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Crushed Aid: Fragmentation in Sectoral Aid

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  • Frot, Emmanuel

    () (Stockholm Institute of Transition Economics)

  • Santiso, Javier

    () (OECD Development Centre)

Abstract

This paper measures and compares fragmentation in aid sectors. Past studies focused on aggregate country data but a sector analysis provides a better picture of fragmentation. We start by counting the number of aid projects in the developing world and find that, in 2007, more than 90 000 projects were running simultaneously. Project proliferation is on a steep upward trend and will certainly be reinforced by the emergence of new donors. Developing countries with the largest numbers of aid projects have more than 2 000 in a single year. In parallel to this boom of aid projects, there has been a major shift towards social sectors and, as a consequence, these are the most fragmented. We quantify fragmentation in each aid sector for donors and recipients and identify which exhibit the highest fragmentation. While fragmentation is usually seen as an issue when it is excessive, we also show that some countries suffer from too little fragmentation. An original contribution of this paper is to develop a monopoly index that identifies countries where a donor enjoys monopoly power. Finally, we characterise countries with high fragmentation levels. Countries that are poor, democratic and have a large population get more fragmented aid. However, this is only because poor and democratic countries attract more donors. Once we control for the number of donors in a country-sector, democratic countries do not appear different from non-democratic ones in any sector and poor countries actually have a slightly less fragmented aid allocation.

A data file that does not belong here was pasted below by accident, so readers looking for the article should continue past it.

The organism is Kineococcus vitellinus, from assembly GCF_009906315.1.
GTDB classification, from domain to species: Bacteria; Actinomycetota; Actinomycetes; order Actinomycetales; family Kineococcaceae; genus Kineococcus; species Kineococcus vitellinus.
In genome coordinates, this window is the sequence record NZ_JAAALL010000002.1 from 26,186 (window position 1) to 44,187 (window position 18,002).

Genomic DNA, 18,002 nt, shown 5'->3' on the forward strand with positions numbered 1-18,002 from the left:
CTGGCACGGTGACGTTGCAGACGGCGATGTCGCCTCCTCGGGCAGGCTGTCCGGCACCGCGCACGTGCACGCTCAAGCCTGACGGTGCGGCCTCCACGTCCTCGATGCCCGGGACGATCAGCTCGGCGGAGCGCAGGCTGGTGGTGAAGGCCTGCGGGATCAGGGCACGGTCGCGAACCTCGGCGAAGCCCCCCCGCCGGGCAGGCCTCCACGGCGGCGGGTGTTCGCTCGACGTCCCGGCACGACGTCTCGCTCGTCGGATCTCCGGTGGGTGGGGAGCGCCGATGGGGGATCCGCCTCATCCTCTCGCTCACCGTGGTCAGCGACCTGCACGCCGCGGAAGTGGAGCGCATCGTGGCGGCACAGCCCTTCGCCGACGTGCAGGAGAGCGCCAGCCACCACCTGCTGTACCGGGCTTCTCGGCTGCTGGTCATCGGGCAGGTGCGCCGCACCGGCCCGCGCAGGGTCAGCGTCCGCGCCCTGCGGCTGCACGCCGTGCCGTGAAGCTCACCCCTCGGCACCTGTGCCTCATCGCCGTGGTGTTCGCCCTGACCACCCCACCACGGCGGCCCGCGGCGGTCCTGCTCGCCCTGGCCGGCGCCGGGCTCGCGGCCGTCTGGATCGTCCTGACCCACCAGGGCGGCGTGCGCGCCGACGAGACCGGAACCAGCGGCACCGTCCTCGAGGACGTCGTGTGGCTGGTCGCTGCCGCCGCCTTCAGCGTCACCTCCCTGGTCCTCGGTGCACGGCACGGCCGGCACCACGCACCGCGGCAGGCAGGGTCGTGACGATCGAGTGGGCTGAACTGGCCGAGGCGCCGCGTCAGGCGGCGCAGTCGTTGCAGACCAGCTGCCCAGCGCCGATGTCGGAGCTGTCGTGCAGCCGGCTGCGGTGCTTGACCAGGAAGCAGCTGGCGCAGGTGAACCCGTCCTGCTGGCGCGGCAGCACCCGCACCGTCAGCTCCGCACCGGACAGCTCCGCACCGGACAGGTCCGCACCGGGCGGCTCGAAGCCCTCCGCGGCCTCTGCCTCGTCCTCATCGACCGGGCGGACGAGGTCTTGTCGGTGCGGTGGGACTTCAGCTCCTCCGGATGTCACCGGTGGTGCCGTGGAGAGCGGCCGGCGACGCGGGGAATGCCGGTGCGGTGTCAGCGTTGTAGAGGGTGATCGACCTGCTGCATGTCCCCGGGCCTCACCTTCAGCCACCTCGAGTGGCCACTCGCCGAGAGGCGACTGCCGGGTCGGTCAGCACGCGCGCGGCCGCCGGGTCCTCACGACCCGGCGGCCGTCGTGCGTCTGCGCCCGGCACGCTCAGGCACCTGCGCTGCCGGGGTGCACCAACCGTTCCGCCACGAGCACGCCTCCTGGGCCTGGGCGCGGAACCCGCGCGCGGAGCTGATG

Suggested Citation

  • Frot, Emmanuel & Santiso, Javier, 2009. "Crushed Aid: Fragmentation in Sectoral Aid," SITE Working Paper Series 6, Stockholm School of Economics, Stockholm Institute of Transition Economics.
  • Handle: RePEc:hhs:hasite:0006
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    References listed on IDEAS

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    1. repec:spr:revint:v:12:y:2017:i:2:d:10.1007_s11558-017-9275-2 is not listed on IDEAS
    2. Masaki, Takaaki & van de Walle, Nicolas, 2014. "The impact of democracy on economic growth in sub-Saharan Africa, 1982-2012," WIDER Working Paper Series 057, World Institute for Development Economic Research (UNU-WIDER).
    3. Peter Nunnenkamp & Rainer Thiele, 2013. "Financing for Development: The Gap between Words and Deeds since Monterrey," Development Policy Review, Overseas Development Institute, vol. 31(1), pages 75-98, January.
    4. Gómez-Echeverri, Luis, 2013. "Foreign Aid and Sustainable Energy," WIDER Working Paper Series 093, World Institute for Development Economic Research (UNU-WIDER).
    5. Laura Pöntinen, 2015. "Sectoral Allocation of Aid: What Has Changed?," ifo DICE Report, ifo Institute - Leibniz Institute for Economic Research at the University of Munich, vol. 12(4), pages 58-60, 01.
    6. repec:unu:wpaper:wp2012-69 is not listed on IDEAS